How Ghana and Nigeria police handle domestic violence cases
Since the 1970s feminist movement for the support of abused women under the appellation “Battered Women’s Movement”, the struggle against domestic violence has continued. In Ghana, for example, national records reveal that one-third of women have been victims of domestic violence. In Nigeria, 33% of women aged 15-49 have experienced either
physical or sexual violence in a domestic setting.
Both Ghana and Nigeria enacted laws on domestic violence in 2007. They essentially criminalised domestic violence and made police involvement mandatory. Special domestic violence units were set up in the two countries’ police institutions. The Domestic Violence and Victims Support Unit was created within the Ghana Police Service, while the Family Support Unit was established in the Nigeria Police Force.
These units are responsible for handling cases of domestic violence, prosecuting offenders and providing support services for victims. These roles are critical in breaking the cycle of violence. They should instil confidence in victims and promote the rights of women by showing that domestic violence is unacceptable and will be punished.
Several studies have examined police interventions in domestic violence by looking at the trend in domestic violence reports to police and the role of police in victims’ access to justice. These studies have established very low reportage of domestic violence to the police. They also found that a lack of police commitment hinders victims’ access to justice. But one aspect has been largely unexplored: police culture – specifically its masculinity – and how it is implicated in domestic violence interventions.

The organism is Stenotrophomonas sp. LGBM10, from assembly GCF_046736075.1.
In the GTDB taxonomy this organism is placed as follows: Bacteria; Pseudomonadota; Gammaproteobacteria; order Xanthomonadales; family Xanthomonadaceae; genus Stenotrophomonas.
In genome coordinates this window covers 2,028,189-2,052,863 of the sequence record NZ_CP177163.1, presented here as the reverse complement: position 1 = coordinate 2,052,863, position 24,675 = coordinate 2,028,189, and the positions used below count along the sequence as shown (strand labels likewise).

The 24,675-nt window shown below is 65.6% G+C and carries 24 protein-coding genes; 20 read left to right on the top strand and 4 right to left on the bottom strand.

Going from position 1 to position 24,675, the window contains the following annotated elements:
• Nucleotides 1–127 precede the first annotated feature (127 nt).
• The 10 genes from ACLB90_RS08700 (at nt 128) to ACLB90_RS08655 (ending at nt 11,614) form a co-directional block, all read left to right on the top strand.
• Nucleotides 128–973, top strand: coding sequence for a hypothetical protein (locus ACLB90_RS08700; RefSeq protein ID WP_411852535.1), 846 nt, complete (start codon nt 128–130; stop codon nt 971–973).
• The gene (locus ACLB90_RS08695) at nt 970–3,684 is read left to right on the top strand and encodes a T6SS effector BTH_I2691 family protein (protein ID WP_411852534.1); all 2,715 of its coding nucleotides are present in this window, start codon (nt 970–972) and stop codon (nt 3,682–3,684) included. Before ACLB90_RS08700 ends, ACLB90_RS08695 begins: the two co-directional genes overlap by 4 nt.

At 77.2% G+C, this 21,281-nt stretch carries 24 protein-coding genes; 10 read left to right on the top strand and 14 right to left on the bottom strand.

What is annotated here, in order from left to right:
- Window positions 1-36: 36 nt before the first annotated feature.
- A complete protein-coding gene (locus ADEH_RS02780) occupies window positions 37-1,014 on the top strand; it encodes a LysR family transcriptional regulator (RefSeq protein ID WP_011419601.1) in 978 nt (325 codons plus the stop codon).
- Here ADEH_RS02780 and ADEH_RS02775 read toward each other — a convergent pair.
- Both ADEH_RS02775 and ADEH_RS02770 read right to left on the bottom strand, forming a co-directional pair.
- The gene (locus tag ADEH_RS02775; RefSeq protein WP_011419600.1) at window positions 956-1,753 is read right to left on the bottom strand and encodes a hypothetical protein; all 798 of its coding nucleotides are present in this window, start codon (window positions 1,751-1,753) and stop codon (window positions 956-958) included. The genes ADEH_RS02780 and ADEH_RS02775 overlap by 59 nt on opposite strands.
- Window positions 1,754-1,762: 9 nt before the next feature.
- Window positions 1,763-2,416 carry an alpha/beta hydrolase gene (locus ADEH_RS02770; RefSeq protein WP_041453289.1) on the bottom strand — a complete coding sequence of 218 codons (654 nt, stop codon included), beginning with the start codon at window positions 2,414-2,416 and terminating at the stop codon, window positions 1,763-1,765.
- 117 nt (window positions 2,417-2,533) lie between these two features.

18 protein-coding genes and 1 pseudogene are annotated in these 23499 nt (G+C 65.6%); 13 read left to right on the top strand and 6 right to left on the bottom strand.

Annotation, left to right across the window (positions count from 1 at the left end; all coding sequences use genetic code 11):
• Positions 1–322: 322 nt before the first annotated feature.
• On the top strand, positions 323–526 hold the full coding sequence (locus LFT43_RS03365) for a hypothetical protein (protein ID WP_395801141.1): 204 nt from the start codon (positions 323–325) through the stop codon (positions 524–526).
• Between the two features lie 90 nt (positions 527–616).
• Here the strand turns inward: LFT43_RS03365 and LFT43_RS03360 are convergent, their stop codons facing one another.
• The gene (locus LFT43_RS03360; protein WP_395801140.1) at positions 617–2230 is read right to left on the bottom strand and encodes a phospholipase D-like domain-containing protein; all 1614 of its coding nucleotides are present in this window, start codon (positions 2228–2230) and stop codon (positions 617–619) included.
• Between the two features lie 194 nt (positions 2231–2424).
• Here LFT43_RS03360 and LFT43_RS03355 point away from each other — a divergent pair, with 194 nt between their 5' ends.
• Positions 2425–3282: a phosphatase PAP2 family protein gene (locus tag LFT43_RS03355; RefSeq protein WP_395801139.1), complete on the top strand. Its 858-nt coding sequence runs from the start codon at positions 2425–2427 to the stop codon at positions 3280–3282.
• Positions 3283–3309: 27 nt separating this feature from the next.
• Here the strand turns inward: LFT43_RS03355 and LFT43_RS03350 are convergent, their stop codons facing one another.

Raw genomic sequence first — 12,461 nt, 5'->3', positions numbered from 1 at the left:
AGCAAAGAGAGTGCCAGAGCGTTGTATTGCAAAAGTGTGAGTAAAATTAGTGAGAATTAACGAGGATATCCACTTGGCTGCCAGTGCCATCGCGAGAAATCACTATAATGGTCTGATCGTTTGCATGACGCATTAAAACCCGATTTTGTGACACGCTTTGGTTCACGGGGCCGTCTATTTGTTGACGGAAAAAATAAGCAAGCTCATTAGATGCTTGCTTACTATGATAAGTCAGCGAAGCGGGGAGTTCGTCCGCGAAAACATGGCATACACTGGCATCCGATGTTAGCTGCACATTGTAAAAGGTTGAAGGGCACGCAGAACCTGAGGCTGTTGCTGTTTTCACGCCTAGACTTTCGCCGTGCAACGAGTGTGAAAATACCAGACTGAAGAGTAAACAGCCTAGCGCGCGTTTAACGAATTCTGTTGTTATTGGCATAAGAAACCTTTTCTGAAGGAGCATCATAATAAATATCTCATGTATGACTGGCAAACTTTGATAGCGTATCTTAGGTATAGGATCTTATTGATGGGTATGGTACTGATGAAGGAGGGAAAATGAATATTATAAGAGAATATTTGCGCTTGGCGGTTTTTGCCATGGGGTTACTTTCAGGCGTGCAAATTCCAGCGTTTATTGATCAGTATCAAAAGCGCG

As a result we set out to study the way the police in Ghana and Nigeria handle domestic violence cases and victims. In particular, we looked at manifestations of police masculinity and its impact on policing domestic violence.
We found that although the domestic violence laws in Ghana and Nigeria aim to improve the well-being of domestic violence victims, the masculinised culture of the police impeded their success and complicated the plight of domestic violence victims. By masculinised culture, we mean traits such as force, aggression, dominance, violence and strength which are valued and celebrated in the police force. We found that these traits were continually upheld as the ideal police officer trait. Both men and women in the units displayed these characteristics.
The research was conducted in six police domestic violence units in Accra, Ghana and Lagos, Nigeria. We conducted interviews with female victims of domestic violence, police officers who handle domestic violence cases and social workers with experience of police work in handling domestic violence.
The study revealed that the masculine culture of police was evident even in the training content for recruits in both the Ghanaian and Nigerian police forces.
Police personnel told us their training aimed to instil qualities such as vigour, strength, discipline, toughness, braveness and assertiveness. A police officer said: